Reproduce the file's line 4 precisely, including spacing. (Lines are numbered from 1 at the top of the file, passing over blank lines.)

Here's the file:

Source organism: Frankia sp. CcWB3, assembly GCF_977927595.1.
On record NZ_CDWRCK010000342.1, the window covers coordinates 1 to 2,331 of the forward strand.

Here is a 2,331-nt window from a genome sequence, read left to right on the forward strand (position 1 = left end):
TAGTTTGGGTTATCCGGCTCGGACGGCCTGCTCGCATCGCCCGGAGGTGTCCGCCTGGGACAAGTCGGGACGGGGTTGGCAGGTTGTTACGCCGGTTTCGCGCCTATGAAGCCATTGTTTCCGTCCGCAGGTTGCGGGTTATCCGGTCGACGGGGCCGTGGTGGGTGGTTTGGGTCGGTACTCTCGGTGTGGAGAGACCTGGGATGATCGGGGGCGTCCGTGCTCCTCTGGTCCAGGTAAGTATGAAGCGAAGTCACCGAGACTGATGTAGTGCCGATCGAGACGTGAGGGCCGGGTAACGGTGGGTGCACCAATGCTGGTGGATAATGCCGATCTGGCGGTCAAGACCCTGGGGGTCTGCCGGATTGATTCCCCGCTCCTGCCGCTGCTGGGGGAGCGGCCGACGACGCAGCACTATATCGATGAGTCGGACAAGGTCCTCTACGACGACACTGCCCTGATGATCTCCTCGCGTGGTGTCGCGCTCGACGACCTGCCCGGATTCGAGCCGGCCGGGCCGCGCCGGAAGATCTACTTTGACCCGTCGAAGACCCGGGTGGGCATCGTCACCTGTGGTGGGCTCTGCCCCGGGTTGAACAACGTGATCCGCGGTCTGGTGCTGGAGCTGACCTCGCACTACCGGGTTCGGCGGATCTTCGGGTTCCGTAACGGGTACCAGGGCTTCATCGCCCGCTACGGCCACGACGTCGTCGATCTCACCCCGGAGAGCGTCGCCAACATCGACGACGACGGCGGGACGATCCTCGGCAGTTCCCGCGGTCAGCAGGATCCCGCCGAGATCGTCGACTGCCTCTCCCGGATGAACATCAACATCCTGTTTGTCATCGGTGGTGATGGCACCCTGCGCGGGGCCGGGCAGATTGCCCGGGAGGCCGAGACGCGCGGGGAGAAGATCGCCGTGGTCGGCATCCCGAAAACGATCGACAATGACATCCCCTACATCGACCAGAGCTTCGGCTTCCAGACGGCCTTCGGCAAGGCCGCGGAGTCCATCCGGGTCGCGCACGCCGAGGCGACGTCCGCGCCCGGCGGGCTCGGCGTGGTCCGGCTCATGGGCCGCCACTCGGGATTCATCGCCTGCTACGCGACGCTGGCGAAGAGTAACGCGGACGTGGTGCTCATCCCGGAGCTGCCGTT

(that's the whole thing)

TAGTTTGGGTTATCCGGCTCGGACGGCCTGCTCGCATCGCCCGGAGGTGTCCGCCTGGGACAAGTCGGGACGGGGTTGGCAGGTTGTTACGCCGGTTTCGCGCCTATGAAGCCATTGTTTCCGTCCGCAGGTTGCGGGTTATCCGGTCGACGGGGCCGTGGTGGGTGGTTTGGGTCGGTACTCTCGGTGTGGAGAGACCTGGGATGATCGGGGGCGTCCGTGCTCCTCTGGTCCAGGTAAGTATGAAGCGAAGTCACCGAGACTGATGTAGTGCCGATCGAGACGTGAGGGCCGGGTAACGGTGGGTGCACCAATGCTGGTGGATAATGCCGATCTGGCGGTCAAGACCCTGGGGGTCTGCCGGATTGATTCCCCGCTCCTGCCGCTGCTGGGGGAGCGGCCGACGACGCAGCACTATATCGATGAGTCGGACAAGGTCCTCTACGACGACACTGCCCTGATGATCTCCTCGCGTGGTGTCGCGCTCGACGACCTGCCCGGATTCGAGCCGGCCGGGCCGCGCCGGAAGATCTACTTTGACCCGTCGAAGACCCGGGTGGGCATCGTCACCTGTGGTGGGCTCTGCCCCGGGTTGAACAACGTGATCCGCGGTCTGGTGCTGGAGCTGACCTCGCACTACCGGGTTCGGCGGATCTTCGGGTTCCGTAACGGGTACCAGGGCTTCATCGCCCGCTACGGCCACGACGTCGTCGATCTCACCCCGGAGAGCGTCGCCAACATCGACGACGACGGCGGGACGATCCTCGGCAGTTCCCGCGGTCAGCAGGATCCCGCCGAGATCGTCGACTGCCTCTCCCGGATGAACATCAACATCCTGTTTGTCATCGGTGGTGATGGCACCCTGCGCGGGGCCGGGCAGATTGCCCGGGAGGCCGAGACGCGCGGGGAGAAGATCGCCGTGGTCGGCATCCCGAAAACGATCGACAATGACATCCCCTACATCGACCAGAGCTTCGGCTTCCAGACGGCCTTCGGCAAGGCCGCGGAGTCCATCCGGGTCGCGCACGCCGAGGCGACGTCCGCGCCCGGCGGGCTCGGCGTGGTCCGGCTCATGGGCCGCCACTCGGGATTCATCGCCTGCTACGCGACGCTGGCGAAGAGTAACGCGGACGTGGTGCTCATCCCGGAGCTGCCGTT